China’s Sharp Power: Beijing’s Growing Repression in Hong Kong, Xinjiang and Around the World
This is a past event.
Tuesday, July 28 at 4:00pmVirtual Event
On June 30, 2020, Chinese authorities imposed a wide-ranging security law for Hong Kong, ostensibly curtailing the city’s autonomous status and pro-democracy movement. Beijing’s repression of the Uighur ethnic minority in Xinjiang proceeds unabated. Meanwhile, tensions continue to rise with Taiwan, and Chinese and Indian troops have engaged in aggressive skirmishes at long-disputed locations along the Sino-Indian border. The Chinese government has also been accused by Nepal of encroaching on its territory, and Bhutan now fears a border dispute with Beijing over a wildlife sanctuary. Chinese authorities increasingly are projecting influence globally in ways that challenge democracy and human rights. Join us for a conversation exploring the Chinese government’s growing predilection for exertion of sharp power, and what this means for the global community.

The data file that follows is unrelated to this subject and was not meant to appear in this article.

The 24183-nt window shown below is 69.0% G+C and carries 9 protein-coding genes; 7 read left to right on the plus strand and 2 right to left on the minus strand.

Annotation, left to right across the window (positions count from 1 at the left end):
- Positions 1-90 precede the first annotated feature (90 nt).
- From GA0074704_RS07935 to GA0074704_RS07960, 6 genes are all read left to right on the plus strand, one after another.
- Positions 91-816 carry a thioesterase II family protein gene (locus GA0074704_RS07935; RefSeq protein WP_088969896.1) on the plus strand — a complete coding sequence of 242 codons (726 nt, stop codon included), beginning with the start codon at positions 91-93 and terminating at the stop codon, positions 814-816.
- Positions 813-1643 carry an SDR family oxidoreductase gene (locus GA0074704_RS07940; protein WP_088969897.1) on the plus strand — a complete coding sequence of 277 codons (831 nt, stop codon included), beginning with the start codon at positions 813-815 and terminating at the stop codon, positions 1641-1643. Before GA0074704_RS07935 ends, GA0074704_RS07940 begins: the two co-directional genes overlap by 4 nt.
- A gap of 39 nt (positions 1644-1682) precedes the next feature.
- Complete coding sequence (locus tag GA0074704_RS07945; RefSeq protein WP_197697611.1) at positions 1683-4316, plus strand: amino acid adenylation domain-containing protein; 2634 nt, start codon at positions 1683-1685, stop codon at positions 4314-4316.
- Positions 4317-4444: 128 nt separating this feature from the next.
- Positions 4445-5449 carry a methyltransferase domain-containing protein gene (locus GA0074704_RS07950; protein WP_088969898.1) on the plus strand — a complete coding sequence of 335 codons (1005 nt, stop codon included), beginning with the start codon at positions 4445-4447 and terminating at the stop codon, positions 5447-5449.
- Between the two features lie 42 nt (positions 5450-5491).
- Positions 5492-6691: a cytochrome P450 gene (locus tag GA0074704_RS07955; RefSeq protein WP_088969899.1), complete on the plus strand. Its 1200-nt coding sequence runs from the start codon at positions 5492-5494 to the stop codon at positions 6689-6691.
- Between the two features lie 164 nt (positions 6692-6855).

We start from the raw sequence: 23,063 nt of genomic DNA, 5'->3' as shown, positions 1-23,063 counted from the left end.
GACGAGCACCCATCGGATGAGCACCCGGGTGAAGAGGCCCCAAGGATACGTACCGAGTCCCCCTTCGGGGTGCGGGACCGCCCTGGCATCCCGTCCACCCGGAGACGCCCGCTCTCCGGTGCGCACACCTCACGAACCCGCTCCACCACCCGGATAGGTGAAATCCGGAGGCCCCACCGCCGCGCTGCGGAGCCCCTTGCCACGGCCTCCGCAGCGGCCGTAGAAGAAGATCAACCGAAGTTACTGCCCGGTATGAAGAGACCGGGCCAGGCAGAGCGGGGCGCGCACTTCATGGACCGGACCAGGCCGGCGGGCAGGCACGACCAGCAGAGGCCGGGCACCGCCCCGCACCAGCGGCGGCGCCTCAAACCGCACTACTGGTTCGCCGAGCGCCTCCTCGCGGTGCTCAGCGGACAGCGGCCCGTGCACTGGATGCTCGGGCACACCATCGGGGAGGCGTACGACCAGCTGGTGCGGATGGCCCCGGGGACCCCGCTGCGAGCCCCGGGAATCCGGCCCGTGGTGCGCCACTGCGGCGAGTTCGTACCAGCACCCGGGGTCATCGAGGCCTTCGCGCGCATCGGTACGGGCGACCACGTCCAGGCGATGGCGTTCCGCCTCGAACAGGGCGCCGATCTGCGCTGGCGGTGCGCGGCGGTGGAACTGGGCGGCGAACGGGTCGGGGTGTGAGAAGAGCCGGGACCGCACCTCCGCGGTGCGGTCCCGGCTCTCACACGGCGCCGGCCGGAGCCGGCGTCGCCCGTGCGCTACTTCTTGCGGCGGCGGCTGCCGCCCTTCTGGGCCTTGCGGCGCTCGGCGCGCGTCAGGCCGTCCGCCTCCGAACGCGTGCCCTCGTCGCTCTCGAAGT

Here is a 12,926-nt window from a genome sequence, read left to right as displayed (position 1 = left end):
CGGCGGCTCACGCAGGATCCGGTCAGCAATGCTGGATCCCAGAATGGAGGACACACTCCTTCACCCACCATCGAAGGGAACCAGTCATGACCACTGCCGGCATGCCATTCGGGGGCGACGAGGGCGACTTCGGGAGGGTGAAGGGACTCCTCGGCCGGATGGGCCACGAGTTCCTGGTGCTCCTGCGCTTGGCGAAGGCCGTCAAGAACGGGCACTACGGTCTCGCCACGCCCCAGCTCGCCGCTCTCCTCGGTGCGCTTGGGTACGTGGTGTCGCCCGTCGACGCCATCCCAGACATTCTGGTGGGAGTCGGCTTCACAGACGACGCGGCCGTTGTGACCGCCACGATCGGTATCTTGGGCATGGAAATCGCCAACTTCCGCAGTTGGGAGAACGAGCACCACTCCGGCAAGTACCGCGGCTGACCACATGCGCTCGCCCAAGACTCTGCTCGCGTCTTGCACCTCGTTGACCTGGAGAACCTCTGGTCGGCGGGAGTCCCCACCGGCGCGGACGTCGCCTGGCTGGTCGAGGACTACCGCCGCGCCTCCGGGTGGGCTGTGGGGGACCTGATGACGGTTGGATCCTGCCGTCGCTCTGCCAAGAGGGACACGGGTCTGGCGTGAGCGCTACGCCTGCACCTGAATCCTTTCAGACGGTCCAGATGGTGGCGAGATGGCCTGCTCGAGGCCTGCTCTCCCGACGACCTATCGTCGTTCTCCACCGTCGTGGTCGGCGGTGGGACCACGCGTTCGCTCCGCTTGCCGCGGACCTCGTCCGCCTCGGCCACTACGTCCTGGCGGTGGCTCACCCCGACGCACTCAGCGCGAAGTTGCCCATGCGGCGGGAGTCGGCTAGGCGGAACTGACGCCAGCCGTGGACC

Thomas A. Breslin, Professor, Politics and International Relations
Manuel A. Gómez, Professor of Law and Associate Dean for Graduate Studies & Global Engagement
Christopher Walker, Vice President for Studies and Analysis, National Endowment for Democracy
David J. Kramer, Director, European and Eurasian Studies Program and Senior Fellow, Václav Havel Program for Human Rights & Diplomacy
This event is free and open to the public.